Student Affairs extended an offer to Jamie Mantooth for the director of recruitment and retention on Jan. 19 after the application process closed the third week of November.
He is set to assume his position in early April.
The search began last semester after Carmen Garland retired from the position. Don Robertson, vice president of student affairs, was interim co-chair on the President’s Commission on Student Retention since Garland retired.
The director of retention works directly under Robertson on that commission.
President Randy Dunn said the University has been challenged in previous years to keep retention numbers strong.
“Generally we’ve been among the highest institutions in the Commonwealth on retention and we still remain such,” Dunn said. “Looking for the opportunity to have some renewed thinking and different approaches to take this on, it’s really going to be just as critical to us as our enrollment push has been over the past few years in keeping our numbers strong and having success in getting students progressing toward degree.”
Mantooth has spent the last 11 years at Auburn University in Alabama, directing various programs, such as Greek life, Student Affairs and parent organizations.
He said he will need to figure out how his role as director fits in in with Murray State and he will need to experience more involvement with the students.
Mantooth said 25 to 30 percent of Murray State students don’t return after their first year at Murray State and he wants to find the reason behind it.
“I know there are a lot of things already in place such as the President’s Commission on Student Retention, the first year leader program, and Great Beginnings to help with retention,” Mantooth said.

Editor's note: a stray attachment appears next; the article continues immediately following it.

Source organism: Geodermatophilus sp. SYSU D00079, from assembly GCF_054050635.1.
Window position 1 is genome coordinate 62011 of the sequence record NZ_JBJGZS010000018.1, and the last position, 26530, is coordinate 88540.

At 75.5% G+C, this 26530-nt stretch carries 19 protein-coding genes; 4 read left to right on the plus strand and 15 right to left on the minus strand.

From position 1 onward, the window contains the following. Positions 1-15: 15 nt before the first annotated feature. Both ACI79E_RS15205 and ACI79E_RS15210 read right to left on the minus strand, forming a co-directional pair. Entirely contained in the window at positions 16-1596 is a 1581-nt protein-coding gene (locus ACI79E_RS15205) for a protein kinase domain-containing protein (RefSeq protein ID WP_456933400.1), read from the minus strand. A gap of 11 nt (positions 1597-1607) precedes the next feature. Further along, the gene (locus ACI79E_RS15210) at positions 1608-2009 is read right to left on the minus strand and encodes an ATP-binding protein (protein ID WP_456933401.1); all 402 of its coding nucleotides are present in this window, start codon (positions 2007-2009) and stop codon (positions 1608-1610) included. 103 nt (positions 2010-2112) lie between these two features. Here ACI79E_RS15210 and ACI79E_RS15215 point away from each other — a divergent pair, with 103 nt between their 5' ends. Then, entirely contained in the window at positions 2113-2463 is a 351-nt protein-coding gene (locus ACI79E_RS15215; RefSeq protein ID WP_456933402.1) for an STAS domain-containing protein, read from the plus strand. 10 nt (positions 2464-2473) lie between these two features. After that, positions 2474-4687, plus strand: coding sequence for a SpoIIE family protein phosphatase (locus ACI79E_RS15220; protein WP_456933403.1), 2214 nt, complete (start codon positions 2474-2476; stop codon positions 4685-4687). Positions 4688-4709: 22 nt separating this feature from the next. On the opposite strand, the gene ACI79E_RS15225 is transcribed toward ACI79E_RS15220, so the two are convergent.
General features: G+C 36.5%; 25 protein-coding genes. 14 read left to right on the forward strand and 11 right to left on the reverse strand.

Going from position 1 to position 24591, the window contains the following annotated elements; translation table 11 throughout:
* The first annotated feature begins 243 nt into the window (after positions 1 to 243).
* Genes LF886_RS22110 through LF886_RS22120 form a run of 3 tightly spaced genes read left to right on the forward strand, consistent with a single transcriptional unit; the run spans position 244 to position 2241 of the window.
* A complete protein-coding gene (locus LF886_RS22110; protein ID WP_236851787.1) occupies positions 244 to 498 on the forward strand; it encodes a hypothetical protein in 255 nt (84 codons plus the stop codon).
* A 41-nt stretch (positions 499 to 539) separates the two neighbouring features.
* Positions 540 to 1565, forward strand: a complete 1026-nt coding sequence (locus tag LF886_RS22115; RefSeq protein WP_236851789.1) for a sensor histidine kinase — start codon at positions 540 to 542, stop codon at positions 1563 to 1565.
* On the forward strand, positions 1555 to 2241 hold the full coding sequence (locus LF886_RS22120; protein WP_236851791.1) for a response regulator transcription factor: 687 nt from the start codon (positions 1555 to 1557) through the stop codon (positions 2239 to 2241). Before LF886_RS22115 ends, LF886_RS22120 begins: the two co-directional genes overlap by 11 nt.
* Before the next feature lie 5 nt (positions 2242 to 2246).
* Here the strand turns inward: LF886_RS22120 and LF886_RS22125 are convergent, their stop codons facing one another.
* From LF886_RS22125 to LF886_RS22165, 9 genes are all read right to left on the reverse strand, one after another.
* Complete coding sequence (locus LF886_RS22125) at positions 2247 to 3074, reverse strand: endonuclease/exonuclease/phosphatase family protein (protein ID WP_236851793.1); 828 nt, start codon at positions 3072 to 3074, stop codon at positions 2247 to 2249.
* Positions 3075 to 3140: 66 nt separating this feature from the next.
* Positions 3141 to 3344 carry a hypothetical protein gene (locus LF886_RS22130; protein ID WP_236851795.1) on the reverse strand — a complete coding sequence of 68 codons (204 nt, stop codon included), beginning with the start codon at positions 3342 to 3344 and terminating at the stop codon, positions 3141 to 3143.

Mantooth, said he is excited about the move, will be accompanied by his family.
“I really have a lot to learn about Murray State,” Mantooth said. “I have a lot to learn about the students, culture and how the administration works at Murray State.”
Renae Duncan, associate provost for undergraduate education, co-chaired the commission along with Garland and Mantooth will be joining her in implementing ideas to retain students from last semester.
“On the academic side he will be working with faculty to identify students who are at risk of failing of classes,” Duncan said. “Our purpose is to identify what is working and what’s not working with retention all across campus, with academics, residential colleges and other programs.”
Duncan said freshman students have the largest drop-out rate across the country, which will be a focus she said she hopes to maintain with Mantooth.
“We will have a big emphasis on freshman, but we want to make sure all our students graduate,” Duncan said. “We are doing what can be supported, and once we find out what dollar amount we have, we’ll be able to step back and see where we can go from there.”